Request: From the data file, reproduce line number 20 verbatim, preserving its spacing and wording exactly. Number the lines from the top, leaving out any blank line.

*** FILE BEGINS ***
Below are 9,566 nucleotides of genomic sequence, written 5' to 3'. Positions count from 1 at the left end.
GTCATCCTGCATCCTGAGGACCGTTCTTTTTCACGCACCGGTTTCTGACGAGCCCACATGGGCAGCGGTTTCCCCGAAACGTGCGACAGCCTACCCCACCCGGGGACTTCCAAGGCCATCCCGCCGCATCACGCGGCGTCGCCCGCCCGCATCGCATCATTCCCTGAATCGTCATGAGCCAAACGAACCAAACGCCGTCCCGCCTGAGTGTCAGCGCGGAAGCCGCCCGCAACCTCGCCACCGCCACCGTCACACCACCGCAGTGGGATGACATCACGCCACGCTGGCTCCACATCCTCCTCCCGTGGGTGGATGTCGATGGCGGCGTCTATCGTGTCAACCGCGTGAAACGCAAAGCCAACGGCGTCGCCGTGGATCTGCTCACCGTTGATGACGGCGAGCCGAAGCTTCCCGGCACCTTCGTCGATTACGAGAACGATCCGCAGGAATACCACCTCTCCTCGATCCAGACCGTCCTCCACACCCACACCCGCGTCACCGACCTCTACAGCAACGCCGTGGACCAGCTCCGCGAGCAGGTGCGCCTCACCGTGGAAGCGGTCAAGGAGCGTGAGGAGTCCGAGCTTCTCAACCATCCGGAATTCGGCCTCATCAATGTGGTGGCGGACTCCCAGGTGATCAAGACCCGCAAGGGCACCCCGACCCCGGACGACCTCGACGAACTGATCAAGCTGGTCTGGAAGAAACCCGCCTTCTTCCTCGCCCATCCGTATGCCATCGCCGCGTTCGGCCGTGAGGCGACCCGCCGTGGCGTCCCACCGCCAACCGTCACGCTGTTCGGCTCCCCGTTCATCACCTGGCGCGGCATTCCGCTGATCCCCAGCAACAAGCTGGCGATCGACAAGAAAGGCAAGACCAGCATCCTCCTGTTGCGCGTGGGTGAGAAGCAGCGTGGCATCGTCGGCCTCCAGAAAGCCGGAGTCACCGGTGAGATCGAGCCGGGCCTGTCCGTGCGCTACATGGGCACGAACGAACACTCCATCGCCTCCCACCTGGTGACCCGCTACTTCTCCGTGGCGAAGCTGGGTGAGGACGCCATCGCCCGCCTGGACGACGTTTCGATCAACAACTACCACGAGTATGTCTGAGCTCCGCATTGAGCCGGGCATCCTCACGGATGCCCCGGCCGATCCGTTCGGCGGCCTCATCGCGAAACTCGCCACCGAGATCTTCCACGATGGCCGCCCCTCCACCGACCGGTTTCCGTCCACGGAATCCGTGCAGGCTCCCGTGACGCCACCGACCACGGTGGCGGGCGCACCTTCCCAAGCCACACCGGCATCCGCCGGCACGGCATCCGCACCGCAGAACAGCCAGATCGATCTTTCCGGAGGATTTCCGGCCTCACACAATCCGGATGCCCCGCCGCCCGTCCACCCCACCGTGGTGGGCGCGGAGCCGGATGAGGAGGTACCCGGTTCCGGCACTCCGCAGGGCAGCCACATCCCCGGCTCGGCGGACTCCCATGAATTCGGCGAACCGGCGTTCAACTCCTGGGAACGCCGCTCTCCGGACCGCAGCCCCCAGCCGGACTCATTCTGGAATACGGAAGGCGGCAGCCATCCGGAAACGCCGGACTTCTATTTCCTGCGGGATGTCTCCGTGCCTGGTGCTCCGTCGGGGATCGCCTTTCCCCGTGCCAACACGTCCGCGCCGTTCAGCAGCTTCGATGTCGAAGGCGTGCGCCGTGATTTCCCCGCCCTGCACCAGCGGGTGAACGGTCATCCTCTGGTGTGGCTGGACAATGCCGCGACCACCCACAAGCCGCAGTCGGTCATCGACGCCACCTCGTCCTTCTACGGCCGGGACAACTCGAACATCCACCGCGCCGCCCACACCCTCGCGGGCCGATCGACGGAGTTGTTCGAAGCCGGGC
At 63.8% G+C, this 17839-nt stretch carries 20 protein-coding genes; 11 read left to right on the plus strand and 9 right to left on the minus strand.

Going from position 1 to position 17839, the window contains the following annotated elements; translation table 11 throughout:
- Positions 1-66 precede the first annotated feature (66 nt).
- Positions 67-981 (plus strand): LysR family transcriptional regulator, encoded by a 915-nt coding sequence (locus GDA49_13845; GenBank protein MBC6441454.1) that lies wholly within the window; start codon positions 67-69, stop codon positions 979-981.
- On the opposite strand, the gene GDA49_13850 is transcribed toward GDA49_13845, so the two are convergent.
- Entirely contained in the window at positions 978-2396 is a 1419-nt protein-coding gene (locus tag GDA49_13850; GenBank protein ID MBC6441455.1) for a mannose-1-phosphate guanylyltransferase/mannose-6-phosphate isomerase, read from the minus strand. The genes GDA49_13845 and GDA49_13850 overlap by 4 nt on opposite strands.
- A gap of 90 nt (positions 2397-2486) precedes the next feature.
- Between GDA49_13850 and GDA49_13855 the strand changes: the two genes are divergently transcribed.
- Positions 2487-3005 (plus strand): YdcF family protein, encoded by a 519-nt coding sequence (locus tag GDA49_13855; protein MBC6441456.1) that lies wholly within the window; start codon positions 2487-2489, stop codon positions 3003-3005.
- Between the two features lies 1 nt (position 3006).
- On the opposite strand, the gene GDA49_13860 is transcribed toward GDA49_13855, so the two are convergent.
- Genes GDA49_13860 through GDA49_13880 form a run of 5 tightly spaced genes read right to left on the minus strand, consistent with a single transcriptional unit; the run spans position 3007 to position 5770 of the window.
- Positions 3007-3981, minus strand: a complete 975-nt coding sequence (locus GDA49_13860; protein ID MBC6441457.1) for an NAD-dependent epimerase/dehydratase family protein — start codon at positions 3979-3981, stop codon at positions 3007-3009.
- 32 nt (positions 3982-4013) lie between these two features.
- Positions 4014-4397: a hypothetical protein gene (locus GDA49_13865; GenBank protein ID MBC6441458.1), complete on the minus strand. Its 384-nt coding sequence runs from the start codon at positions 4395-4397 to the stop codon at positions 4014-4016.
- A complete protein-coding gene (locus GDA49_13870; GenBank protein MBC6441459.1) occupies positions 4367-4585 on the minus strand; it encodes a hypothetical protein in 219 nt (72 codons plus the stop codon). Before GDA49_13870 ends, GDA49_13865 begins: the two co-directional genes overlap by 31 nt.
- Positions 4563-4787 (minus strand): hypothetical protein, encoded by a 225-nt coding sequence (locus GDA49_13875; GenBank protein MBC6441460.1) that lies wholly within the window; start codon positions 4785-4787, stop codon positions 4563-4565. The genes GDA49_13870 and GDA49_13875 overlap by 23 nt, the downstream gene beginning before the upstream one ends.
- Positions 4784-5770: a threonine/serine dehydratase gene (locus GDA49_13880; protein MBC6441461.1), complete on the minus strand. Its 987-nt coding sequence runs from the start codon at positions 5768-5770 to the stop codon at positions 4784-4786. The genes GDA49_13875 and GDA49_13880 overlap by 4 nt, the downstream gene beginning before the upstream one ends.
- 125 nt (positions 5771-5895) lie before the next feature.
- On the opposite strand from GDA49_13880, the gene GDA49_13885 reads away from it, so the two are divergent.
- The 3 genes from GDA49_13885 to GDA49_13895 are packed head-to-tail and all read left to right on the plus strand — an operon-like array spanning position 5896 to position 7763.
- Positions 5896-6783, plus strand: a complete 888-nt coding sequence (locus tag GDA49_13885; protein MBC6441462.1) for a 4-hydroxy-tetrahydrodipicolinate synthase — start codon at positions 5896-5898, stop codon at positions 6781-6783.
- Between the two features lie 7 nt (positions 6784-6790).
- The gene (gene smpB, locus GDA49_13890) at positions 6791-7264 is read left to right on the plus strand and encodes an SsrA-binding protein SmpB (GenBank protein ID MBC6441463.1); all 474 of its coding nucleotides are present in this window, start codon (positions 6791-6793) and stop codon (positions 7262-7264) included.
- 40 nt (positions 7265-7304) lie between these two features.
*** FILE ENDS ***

- Positions 4784-5770: a threonine/serine dehydratase gene (locus GDA49_13880; protein MBC6441461.1), complete on the minus strand. Its 987-nt coding sequence runs from the start codon at positions 5768-5770 to the stop codon at positions 4784-4786. The genes GDA49_13875 and GDA49_13880 overlap by 4 nt, the downstream gene beginning before the upstream one ends.